If you can see Mt. Baker, you are part of The Experience

Hand stretches for biking

Picture 1. Luca Williams photo

By Luca Williams

"The number one rule in mountain biking is ‘Get bloody!’” My two buddies advised me as we pulled our bikes out of their truck. It was my first time mountain biking and I should have known better to ever ask these two for guidance.

Their idea of fun back in seventh grade, when I had first moved to the U.S. from Panama, was to chase me with imaginary spears and call me, “Big fat elephant hunter.” Because they were fun and adventurous, I eventually forgave them. That didn’t mean I needed to listen to their hair-brained schemes. To top it off, neither of them blinked at my shiny blue Schwinn that was in no way a mountain bike. Instead, they cheered at my bike and every mistake I made on it, but somehow their unconventional method of teaching worked.

Picture 2. Luca Williams photo

The speed, the carving and the wind in my face had me hooked. It was thrilling, so thrilling that I didn’t notice that I needed to put on the brakes to make it around the next corner. Unintentionally, I followed my buddies’ rule; rode right into a tree and gashed my entire thigh. It was success in their eyes.

Proud of my blood, I showed my foot-long bruise to anyone who cared to look at it. Back then I rarely thought about the long-term consequences of hurting myself. It took many injuries until I realized that I would only be given one body, so I must take care of it. Carving on my mountain bike is still as thrilling as it ever was, but now my goal is to never get bloody. My other goal is to keep my hands safe from any kind of injury or stiffness.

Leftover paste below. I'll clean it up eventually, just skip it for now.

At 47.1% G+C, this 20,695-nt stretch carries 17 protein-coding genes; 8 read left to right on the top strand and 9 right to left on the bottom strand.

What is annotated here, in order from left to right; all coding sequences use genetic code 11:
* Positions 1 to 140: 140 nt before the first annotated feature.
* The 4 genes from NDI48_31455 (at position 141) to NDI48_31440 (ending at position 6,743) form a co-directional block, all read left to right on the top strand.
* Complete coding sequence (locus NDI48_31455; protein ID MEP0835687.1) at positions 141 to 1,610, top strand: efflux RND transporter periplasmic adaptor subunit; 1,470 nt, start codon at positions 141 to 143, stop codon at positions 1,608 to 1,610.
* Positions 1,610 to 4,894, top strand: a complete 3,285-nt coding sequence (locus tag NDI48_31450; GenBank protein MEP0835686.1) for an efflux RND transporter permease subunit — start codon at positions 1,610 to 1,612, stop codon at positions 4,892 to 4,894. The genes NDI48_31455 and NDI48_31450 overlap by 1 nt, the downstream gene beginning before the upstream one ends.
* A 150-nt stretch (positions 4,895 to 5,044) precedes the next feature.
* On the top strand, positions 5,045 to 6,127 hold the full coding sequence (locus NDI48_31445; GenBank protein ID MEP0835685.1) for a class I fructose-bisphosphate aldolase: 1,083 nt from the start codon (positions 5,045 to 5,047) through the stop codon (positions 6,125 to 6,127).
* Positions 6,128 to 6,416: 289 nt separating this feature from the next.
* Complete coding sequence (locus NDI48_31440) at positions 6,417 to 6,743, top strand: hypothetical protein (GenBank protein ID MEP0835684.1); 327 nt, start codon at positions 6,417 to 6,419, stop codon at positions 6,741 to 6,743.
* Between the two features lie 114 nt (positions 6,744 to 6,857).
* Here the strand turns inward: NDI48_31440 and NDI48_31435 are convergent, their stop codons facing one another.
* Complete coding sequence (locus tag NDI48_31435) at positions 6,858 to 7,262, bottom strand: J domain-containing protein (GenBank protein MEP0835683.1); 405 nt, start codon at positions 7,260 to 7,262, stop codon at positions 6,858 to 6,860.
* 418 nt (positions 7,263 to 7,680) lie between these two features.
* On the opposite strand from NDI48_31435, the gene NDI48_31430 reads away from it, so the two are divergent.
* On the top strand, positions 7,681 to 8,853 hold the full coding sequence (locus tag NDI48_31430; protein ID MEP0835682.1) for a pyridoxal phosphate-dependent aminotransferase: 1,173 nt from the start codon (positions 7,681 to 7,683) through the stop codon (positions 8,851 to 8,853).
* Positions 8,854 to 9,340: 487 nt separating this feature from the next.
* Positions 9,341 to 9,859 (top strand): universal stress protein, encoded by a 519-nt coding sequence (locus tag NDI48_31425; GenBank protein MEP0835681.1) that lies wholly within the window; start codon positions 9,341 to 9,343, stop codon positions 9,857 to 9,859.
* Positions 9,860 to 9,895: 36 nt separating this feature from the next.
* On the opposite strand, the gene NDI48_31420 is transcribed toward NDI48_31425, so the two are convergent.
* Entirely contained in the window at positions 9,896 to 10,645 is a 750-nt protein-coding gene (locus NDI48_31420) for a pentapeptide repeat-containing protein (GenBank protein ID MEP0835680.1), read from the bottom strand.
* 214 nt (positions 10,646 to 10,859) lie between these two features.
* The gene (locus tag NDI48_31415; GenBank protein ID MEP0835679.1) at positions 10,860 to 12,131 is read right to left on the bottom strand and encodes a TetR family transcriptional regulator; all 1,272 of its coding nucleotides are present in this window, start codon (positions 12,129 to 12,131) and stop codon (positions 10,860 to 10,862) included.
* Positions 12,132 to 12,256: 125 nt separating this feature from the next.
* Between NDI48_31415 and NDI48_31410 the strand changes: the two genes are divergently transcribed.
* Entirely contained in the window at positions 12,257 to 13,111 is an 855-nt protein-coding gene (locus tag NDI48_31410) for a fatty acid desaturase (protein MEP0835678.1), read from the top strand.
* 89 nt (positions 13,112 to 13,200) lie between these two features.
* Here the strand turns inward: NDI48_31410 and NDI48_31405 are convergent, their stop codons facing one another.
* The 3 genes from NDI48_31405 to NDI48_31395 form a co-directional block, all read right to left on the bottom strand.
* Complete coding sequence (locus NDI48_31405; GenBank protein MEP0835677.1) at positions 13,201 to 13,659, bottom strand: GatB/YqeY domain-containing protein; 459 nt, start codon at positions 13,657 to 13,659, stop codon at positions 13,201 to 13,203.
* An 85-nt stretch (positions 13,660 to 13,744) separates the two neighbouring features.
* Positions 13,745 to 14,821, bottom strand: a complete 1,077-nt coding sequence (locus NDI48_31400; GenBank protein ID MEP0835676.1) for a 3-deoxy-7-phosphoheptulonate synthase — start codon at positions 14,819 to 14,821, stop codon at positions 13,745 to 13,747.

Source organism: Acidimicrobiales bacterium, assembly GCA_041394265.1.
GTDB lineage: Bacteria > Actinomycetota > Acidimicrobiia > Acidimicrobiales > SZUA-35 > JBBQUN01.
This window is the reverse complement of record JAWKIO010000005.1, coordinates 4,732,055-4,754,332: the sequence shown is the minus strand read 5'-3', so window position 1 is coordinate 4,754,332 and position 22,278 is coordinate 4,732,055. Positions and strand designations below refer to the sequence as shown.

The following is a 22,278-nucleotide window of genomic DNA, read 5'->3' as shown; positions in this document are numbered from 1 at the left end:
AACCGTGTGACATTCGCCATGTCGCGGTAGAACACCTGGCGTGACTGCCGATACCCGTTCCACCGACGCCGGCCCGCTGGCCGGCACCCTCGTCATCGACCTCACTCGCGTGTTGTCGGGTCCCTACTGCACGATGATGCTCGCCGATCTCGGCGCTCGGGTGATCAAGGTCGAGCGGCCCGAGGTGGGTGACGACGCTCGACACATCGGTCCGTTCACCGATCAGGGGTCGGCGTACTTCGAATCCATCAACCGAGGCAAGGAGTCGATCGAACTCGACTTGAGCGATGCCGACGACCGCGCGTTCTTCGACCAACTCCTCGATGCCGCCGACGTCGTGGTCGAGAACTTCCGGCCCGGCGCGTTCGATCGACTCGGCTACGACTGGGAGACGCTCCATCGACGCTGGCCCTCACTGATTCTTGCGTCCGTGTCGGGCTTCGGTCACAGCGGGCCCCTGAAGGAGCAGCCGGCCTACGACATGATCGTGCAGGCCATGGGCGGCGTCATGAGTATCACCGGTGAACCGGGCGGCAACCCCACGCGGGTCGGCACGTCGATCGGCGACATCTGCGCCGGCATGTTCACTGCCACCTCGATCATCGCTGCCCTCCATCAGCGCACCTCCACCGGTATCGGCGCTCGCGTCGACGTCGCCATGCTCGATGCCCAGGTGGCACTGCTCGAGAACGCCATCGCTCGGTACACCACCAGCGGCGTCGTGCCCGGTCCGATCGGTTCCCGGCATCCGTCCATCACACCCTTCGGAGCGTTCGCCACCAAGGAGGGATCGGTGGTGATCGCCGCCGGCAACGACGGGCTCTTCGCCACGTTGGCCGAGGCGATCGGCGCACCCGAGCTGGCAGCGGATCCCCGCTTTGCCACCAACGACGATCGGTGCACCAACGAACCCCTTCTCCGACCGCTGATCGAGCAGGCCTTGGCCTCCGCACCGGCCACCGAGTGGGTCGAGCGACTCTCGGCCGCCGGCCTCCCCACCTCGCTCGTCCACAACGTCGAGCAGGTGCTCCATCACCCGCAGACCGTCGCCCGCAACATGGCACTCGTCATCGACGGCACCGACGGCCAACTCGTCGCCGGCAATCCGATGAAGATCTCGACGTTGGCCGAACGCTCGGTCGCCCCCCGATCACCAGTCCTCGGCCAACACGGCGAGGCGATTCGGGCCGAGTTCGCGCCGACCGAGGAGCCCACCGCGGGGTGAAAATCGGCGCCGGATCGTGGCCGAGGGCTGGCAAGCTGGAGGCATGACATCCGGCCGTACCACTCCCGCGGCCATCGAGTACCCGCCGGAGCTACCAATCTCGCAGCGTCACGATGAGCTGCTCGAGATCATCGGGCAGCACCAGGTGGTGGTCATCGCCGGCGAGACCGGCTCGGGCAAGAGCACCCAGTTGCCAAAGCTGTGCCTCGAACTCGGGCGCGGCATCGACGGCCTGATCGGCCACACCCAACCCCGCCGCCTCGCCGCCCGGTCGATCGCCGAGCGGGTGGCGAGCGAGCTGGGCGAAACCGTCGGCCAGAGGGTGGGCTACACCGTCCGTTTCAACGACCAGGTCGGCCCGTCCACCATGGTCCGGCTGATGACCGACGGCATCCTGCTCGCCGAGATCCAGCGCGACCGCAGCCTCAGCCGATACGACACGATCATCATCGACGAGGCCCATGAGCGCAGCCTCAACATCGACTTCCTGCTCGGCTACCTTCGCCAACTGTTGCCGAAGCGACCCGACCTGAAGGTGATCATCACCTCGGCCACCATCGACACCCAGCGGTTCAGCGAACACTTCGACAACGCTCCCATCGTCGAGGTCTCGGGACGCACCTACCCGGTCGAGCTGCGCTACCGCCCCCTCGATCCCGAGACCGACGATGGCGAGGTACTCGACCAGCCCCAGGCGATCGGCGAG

Except for being cautious while I ride, there’s not much I can do to prevent falls. What I can do is make sure that I take care of my hands and forearms from the repetitive work they endure. Every day our hands push, pull, grasp, twist and most of us never give them a single thought until they begin to hurt. If we can stretch them and unwind them most of this pain is avoidable. My routine for maintaining the flexibility of my hands and forearms is simple and it helps to deal with most lower arm pain due to braking, gripping tools and typing.

Picture 3. Luca Williams photo

First, as I mentioned in a previous article, I stretch my whole arm by placing my hand on a wall and turning away from the wall (See picture 1).

Second, I turn my hand so the palm is facing upward, then I use the other hand to stretch the fingers downward (See picture 2). Be gentle with yourself and move your fingers right and left to stretch different areas of your forearm.

Finally, my favorite stretch or movement is to twist each of my fingers (See picture 3). Those of you who do mechanics or grip a great deal for work or fun, will find how incredible it feels to twist each finger.

We can’t avoid all injuries, but we can do our best to take care of the one body that we’ve been given. These days, I’ve exchanged the teenage “Get bloody” mantra with a different one from one of my mountain bike girl friends, “Ride to ride again.” x

Luca Williams is a certified rolfer in Glacier. She helps snowboarders, skiers and other outdoor enthusiasts get aligned and out of pain. Website: lucasrolfing.com Blog: movingwithgravity.wordpress.com